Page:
Take time to thank a paralegal.

Many of you who work in Vermont’s legal profession should take a timeout.

timeout_161424062

No, not because it’s such a beautiful sunny afternoon, although that would be a good idea too. Rather, take a moment – actually, more than a moment – to thank a paralegal!

Earlier this week, Governor Scott proclaimed today as Paralegal Day.  The proclamation acknowledges paralegals’ “vital role” in delivering legal services both in Vermont and throughout the country. It concludes by stating that today presents “an opportunity to recognize paralegals across Vermont for their efforts to ensure that quality, efficient and affordable representation is provided in Vermont.”

Please take advantage of the opportunity.  Take time out of your day to recognize a paralegal.

2022 Paralegal Day Proclamation

Related post

Paralegal licensure: let’s not let perfect be the enemy of the good.

Ontario Court Addresses Tech Competence as a Tool to Increase Court Access.

Before we start, here’s an old-fashioned challenge.  “Old-fashioned” in the sense that you are not allowed to do any research or to ask for assistance.

What is a Gestetner?

Anyone who  emails me the correct answer will receive a spot on the next #fiveforfriday Honor Roll in Legal Ethics.

19gadnnsbbmz0jpg

Last week on his LawSites blog, Robert Ambrogi posted Ontario Court Lays Down the Law on Technology Competence and Video ProceedingsThe post recounts a discovery dispute that resulted in this order.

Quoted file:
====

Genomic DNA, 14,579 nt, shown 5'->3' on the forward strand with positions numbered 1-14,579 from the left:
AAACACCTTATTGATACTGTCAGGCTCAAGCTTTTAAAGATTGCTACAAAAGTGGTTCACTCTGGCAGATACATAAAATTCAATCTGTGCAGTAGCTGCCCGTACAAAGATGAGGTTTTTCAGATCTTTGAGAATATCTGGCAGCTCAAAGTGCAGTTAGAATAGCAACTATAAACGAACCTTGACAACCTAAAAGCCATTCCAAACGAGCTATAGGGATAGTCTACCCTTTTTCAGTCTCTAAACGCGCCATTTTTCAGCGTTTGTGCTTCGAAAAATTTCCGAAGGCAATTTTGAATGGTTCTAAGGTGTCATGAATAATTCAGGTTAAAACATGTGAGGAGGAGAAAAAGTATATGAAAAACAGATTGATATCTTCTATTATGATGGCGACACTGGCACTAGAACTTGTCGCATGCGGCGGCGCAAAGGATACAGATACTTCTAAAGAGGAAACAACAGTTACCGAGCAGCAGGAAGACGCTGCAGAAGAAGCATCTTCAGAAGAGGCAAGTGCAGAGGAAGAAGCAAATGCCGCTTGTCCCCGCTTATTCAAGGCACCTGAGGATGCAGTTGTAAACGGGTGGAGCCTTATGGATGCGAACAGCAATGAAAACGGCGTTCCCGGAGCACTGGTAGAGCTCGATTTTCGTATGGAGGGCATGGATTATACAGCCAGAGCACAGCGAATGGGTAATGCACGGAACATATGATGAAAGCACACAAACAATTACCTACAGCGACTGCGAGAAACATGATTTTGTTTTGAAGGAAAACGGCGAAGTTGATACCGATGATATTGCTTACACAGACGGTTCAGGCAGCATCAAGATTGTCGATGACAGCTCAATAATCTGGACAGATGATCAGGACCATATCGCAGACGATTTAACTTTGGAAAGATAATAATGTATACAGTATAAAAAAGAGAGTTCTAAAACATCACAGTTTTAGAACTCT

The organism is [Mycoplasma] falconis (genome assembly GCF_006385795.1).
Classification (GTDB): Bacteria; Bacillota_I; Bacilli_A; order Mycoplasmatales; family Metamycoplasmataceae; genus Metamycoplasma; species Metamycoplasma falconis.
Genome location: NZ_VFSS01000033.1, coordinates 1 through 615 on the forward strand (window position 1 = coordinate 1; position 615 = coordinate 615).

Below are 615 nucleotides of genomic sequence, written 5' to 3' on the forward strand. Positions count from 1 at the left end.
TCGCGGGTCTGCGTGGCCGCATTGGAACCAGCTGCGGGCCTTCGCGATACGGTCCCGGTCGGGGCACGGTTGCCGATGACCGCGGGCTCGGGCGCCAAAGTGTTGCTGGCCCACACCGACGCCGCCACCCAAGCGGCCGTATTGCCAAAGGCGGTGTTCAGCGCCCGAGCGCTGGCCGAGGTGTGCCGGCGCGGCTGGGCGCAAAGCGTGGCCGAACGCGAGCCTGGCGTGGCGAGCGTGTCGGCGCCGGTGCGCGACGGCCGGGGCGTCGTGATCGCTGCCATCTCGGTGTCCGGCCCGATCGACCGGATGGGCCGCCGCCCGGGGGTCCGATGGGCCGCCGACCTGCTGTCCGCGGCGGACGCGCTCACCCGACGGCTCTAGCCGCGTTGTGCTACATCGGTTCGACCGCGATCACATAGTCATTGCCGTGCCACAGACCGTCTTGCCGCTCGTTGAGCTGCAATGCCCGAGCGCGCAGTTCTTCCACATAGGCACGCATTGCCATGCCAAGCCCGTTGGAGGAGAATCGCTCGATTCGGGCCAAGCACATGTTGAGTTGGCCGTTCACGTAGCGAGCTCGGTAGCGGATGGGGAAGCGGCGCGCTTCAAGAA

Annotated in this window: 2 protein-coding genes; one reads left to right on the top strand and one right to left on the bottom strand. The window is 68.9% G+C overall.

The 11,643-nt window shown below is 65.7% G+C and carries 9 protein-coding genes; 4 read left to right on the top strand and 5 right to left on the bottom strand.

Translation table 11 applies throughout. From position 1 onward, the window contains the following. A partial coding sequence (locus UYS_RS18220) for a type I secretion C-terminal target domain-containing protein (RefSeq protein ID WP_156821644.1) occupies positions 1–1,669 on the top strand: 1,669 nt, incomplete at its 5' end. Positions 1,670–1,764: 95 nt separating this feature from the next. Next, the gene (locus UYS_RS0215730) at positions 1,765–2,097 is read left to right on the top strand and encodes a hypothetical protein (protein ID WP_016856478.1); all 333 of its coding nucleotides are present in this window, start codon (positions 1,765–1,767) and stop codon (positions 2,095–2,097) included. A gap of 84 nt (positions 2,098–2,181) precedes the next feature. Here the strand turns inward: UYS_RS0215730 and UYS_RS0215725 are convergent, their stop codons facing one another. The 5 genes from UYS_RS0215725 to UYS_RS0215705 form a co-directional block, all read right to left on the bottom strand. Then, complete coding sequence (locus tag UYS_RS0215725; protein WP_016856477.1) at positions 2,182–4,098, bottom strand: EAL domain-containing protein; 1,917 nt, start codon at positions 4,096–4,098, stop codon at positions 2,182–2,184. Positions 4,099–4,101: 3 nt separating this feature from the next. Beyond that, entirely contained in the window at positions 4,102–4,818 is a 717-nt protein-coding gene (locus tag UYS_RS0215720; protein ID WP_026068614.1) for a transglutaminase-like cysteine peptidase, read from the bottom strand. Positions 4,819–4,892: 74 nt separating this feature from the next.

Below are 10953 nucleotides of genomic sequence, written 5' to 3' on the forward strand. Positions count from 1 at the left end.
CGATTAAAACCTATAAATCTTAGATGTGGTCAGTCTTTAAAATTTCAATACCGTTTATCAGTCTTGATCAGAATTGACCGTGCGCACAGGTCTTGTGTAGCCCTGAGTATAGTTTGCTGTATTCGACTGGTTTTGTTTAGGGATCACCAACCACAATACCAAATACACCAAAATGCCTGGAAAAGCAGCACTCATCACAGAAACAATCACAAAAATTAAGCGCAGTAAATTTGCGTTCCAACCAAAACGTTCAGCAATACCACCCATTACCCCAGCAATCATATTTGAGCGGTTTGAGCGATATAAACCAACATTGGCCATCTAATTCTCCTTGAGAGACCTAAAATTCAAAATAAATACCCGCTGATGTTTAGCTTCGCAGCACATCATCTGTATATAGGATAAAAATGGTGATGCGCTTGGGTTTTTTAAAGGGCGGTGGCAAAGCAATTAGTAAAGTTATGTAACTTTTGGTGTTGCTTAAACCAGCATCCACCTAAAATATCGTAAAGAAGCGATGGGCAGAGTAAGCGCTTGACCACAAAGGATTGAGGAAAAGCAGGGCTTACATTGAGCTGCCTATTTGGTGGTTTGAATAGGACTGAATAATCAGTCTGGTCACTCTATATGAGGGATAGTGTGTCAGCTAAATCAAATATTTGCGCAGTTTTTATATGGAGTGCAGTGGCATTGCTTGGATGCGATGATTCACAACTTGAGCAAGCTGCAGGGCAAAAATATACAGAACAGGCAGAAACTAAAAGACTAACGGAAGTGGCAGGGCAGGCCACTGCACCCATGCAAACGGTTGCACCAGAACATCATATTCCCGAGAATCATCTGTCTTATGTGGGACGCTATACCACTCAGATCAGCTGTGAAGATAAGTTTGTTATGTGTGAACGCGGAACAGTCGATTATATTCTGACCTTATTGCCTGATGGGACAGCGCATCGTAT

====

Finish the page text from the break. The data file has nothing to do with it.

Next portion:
In short, Plaintiff’s counsel wanted to conduct in-person witness “examinations.”  Ambrogi reports that an “examination” is the equivalent of a deposition.  Defense counsel objected to appearing in-person, asking instead to proceed remotely.

The order summarizes the competing arguments.

Plaintiff’s counsel, who is in Toronto, argued that “that he has gone to a Toronto Blue Jays game with thousands of fans. Society is opening and he should be able to examine for discovery in person. He adds that in his view it is the ‘best’ method to conduct an examination well and properly.”

Meanwhile, the Ottawa-based defense countered that “we are in the fourth wave of the pandemic. While some parts of society are re-opening with appropriate precautions, the defendants prefer not to get together in an examiners’ office with the parties opposite, staff, and the crowd of other counsel, parties, and witnesses often there for other cases.”

In the end, the court sided with the defense, ordering that, absent an agreement to appear in-person, the examinations would be done remotely.  In reaching its conclusion, the court made several observations on how tech competence can increase access.  For example,

  • “Arrangements so that litigants do not have to take a full day off work; drive downtown and pay $40 or more for parking; or take the bus for 90 minutes each way; are real savings that promote participation and access to justice.  If a lawyer can avoid travel and waiting time because she is working at her desk until she signs-on to a virtual examination or hearing, transaction costs are decreased for clients. Avoiding paying a lawyer to come to Toronto or to go to another place is also\significant cost savings for a client through virtual proceedings. Lawyers can participate in proceedings in multiple locations on the same day virtually. The increase in efficiency in their practices is substantial.”